The scholarship link isn’t working. It just loops back to apply.
If you scroll down on that page, you will see that there are links to apply (within the green boxes) at the bottom of the page.
The In-Person, In-Community, and Personal Retreat categories all quite similar. Can you highlight the differences between them?
In-Person workshops are open to all and are working retreats that are based around genre or experience.
In-Community retreats are also working retreats, but are centered around community and being around peers who come from a similar background or experience.
Personal Retreats are entirely unstructured and, while you will eat meals with those also on campus, the time is yours to work independently.
When it says we must submit a picture book manuscript, can the manuscript be in a draft stage, or does it need to be edited and polished?
We recommend putting out your best work and that which you are passionate about. It does not need to be edited and polished; it can be at a draft stage.
I am working on nonfiction picture book biographies of women artists, as a writer/illustrator. I’ve been published twice (once in Highlights magazine!). Any tips?
We recommend putting out your best work and that which you are passionate about. If you are an author/illustrator, make sure your submission shows off both writing and illustration and include a link to your portfolio, if you have one.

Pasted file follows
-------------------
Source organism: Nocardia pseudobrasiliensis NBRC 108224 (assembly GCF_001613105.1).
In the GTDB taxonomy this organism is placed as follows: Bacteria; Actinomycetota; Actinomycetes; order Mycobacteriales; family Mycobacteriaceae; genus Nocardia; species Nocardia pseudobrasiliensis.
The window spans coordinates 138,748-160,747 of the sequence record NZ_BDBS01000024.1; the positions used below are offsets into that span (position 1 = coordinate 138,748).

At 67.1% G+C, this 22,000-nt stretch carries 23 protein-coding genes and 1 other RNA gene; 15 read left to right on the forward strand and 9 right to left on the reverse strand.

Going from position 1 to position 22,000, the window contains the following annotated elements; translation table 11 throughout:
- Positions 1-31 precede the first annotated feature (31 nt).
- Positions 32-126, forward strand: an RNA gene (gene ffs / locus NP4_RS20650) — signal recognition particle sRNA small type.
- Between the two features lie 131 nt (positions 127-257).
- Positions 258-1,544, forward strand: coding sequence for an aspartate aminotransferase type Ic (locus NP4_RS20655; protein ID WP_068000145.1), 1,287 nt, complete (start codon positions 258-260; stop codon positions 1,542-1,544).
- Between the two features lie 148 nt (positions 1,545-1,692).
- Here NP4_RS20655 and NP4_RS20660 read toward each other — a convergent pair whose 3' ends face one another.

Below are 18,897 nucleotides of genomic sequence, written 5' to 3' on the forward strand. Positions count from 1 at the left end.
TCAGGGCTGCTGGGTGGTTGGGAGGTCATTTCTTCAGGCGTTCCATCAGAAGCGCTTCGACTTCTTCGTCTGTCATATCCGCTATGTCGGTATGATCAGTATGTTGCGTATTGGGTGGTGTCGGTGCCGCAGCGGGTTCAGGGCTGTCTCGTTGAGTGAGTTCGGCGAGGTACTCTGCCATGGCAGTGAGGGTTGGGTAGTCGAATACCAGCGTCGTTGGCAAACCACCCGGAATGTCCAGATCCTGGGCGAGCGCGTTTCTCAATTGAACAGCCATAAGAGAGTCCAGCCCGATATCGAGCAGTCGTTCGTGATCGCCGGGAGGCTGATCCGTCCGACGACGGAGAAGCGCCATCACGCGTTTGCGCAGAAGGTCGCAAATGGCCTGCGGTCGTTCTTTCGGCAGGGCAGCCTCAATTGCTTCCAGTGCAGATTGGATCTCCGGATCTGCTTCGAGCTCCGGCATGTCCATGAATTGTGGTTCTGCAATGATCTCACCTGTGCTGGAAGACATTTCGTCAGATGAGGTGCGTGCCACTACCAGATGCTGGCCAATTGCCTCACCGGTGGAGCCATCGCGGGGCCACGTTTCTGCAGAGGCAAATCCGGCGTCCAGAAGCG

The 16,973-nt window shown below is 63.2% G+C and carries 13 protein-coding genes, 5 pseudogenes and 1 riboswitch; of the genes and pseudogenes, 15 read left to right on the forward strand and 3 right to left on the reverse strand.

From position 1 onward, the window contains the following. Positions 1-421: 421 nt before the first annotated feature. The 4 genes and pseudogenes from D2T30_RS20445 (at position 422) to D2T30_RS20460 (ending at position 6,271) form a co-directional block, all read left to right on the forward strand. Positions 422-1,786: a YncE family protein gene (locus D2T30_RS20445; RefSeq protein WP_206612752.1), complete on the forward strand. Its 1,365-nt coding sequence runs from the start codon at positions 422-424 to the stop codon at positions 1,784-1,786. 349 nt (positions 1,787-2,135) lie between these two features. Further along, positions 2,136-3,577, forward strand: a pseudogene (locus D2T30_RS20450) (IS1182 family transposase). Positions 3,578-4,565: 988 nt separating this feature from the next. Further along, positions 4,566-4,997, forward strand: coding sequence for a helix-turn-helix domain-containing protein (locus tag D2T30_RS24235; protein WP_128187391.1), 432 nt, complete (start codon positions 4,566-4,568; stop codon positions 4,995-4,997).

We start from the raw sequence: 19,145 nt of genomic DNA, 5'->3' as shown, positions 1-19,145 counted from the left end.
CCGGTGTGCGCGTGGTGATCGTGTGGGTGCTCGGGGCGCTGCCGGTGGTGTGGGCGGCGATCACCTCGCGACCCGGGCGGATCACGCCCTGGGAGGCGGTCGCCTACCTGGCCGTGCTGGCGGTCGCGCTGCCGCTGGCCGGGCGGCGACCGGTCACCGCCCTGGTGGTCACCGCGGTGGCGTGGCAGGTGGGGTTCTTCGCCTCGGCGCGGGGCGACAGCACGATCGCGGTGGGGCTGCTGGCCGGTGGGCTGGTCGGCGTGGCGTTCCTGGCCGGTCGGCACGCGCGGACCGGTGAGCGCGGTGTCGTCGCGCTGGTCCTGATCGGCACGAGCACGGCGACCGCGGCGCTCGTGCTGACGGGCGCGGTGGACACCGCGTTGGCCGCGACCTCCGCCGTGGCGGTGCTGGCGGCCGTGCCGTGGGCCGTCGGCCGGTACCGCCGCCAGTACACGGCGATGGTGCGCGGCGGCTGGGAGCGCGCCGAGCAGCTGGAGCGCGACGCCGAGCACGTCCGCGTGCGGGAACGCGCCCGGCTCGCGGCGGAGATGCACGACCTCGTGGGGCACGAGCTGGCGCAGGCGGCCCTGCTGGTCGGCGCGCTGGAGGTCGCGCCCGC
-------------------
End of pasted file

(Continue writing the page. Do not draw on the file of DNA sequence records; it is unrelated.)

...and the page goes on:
If I have received a scholarship previously, do I mention that in my application?
You certainly can mention that in your application, but it doesn’t restrict you from receiving another scholarship this year.
I saw the scholarship form has text boxes for the narrative and other info, I am wondering how long or is there a word count for the narrative? Or text boxes.
There is no word count. And we have had responses that are paragraphs and those that are a few sentences. Either can give us the information. We would say: try to make the narrative concise (while still making it awesome!)
What is the file size limit for illustration submissions?
For illustrators, is there a recommended number of pieces to include in a digital portfolio?